Health Canada to Review AMX0035 as ALS Treatment
“We are pleased that our submission has been accepted for review by Health Canada, and we are committed to serving those affected by ALS in the country,” Chris Aiello, general manager and head of Canada at Amylyx, said in a press release.
This “news marks another milestone in our efforts to bring a potential new treatment option to people with ALS. We look forward to working closely with Health Canada and the broader ALS community in Canada as we press ahead,” Aiello added.
Meanwhile, the company plans to submit a similar application in Europe and is in discussions with regulatory authorities worldwide to determine the best path for approval in each location.
A Phase 3 clinical trial expected to support regulatory submission in the U.S. is planned to begin in the coming months. The PHOENIX trial will enroll up to 600 ALS patients at 55 sites across the U.S. and Europe.
AMX0035 is made of two small molecules, tauroursodeoxycholic acid and sodium phenylbutyrate, that protect nerve cells. Both compounds are in clinical use, and known to be generally safe and well-tolerated. They work to block stress signals within mitochondria — the powerhouses of cells — and the endoplasmic reticulum, a cellular organelle involved in protein production, modification, and transport.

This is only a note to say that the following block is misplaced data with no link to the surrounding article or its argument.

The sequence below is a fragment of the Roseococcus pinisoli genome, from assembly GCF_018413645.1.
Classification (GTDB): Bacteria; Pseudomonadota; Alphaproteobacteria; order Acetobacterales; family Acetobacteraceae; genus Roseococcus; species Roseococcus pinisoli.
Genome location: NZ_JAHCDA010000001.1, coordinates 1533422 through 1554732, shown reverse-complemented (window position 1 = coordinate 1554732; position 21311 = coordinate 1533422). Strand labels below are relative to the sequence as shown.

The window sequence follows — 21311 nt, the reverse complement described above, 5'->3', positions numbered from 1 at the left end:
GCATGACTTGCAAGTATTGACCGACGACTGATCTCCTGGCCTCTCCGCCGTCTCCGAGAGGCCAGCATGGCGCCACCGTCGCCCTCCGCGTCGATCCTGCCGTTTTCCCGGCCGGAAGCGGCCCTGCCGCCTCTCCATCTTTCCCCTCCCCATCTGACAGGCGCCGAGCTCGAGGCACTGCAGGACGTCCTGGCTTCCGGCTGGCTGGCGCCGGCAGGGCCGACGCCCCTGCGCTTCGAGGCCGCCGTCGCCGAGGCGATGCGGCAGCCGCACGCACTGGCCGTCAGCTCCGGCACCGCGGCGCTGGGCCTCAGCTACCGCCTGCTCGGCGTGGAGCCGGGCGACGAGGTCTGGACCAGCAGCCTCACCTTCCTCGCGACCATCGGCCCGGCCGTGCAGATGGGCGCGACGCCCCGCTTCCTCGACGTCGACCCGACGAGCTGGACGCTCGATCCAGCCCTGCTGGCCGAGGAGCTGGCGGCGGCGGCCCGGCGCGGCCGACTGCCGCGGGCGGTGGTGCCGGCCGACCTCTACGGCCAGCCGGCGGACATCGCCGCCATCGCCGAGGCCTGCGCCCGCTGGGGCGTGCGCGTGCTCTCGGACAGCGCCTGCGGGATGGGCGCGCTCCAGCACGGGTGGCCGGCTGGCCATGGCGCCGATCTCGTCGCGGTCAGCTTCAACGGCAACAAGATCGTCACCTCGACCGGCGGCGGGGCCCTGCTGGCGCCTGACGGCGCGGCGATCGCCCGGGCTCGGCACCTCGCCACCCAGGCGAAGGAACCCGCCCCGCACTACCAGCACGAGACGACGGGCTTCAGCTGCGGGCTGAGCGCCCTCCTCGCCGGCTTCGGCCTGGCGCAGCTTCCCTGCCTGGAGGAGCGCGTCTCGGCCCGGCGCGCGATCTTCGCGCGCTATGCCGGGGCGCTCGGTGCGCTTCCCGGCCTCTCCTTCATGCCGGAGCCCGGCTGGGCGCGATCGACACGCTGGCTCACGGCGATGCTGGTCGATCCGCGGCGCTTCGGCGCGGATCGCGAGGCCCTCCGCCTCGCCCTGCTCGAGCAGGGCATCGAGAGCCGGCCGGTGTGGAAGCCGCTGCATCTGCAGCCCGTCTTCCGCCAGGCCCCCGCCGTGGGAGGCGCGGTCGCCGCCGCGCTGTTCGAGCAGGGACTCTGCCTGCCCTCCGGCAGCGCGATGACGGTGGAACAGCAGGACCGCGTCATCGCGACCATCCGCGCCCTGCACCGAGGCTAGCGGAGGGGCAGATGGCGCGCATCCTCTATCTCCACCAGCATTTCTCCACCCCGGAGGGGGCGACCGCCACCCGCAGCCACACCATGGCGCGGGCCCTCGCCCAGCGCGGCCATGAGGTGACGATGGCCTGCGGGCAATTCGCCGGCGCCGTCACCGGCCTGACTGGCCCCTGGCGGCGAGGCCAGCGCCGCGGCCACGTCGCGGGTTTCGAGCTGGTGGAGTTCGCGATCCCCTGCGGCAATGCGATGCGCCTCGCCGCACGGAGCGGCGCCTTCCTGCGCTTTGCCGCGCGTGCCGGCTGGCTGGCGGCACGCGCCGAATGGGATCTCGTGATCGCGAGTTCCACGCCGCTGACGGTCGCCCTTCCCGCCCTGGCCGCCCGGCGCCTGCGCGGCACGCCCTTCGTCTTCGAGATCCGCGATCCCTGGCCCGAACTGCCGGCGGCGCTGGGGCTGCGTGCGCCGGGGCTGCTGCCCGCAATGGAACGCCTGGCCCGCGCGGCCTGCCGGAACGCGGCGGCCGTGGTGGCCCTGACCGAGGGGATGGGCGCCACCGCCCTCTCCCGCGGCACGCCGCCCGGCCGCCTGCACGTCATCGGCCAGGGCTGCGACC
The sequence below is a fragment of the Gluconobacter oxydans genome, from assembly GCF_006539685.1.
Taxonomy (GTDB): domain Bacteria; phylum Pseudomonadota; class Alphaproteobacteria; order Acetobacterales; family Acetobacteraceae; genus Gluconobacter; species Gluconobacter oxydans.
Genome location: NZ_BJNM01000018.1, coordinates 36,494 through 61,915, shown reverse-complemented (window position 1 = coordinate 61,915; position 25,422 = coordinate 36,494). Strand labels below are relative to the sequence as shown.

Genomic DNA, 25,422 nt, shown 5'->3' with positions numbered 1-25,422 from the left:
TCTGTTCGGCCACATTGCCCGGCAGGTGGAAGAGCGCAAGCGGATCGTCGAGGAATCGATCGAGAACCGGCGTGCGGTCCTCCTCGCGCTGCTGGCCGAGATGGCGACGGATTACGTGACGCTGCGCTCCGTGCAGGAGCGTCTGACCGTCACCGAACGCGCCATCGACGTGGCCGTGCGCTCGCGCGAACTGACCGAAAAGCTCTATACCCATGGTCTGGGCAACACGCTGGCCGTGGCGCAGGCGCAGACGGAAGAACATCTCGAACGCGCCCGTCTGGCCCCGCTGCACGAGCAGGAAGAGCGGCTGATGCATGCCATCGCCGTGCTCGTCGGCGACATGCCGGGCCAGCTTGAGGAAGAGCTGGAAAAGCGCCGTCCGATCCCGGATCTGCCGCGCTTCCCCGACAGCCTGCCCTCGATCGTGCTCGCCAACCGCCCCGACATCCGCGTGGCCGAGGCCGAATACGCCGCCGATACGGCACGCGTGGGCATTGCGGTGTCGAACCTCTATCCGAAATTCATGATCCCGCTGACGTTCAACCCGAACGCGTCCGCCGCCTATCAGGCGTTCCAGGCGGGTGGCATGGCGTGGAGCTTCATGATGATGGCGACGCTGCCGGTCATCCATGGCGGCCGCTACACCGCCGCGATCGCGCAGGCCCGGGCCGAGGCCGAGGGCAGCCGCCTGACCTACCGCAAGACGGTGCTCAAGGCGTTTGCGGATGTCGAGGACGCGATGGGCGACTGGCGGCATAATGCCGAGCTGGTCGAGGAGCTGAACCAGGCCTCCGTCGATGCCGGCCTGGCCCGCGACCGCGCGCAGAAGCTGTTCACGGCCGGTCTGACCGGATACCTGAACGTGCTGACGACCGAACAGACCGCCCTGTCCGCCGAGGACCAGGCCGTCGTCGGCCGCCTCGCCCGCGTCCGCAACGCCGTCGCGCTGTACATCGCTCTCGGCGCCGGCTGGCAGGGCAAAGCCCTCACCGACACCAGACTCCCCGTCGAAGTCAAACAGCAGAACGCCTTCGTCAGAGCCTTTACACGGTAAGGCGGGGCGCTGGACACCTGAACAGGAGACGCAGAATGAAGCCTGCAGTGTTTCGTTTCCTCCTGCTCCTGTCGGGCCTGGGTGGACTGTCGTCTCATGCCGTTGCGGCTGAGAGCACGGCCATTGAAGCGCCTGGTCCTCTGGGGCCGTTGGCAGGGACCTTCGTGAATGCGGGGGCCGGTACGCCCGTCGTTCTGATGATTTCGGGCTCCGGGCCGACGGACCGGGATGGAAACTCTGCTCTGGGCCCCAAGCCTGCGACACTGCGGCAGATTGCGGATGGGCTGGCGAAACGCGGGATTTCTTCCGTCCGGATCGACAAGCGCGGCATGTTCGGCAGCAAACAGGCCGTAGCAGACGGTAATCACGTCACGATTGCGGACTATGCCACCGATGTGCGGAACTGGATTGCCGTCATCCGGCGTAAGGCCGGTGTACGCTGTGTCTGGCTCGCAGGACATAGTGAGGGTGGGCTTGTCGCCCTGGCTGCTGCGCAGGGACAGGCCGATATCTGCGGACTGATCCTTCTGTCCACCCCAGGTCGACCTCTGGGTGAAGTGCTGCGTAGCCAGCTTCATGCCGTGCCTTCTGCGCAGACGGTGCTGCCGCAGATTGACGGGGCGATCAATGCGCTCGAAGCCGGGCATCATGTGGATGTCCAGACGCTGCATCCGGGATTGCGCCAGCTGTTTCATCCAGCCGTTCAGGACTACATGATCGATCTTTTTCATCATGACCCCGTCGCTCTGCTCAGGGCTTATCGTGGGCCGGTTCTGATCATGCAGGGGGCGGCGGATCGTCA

Participants were assigned randomly to receive either AMX0035 or a placebo, twice daily for six months, after which most (92%) chose to enter an open-label extension part (NCT03488524), in which all are receiving AMX0035 for up to 30 months.
Top-line data from CENTAUR showed that AMX0035 significantly slowed patients’ functional decline — as assessed with the ALS Functional Rating Scale-Revised — and led to improvements in muscle strength, breathing, and hospitalization rates.
Patients who received the active medication during the randomized part also showed better survival rates than those on a placebo — median survival of 25 months versus 18.5 months, representing a 44% lower risk of death.
The combined risk of death, tracheostomy, permanent assisted ventilation, or first hospitalization was reduced by 44%. The therapy was considered generally safe and well-tolerated.
Despite the promising results, a petition asking for U.S. approval as quickly as possible, and a call to action from the The ALS Association, the U.S. Food and Drug Administration requested data from an additional controlled clinical trial — the PHOENIX trial — before considering AMX0035 for approval.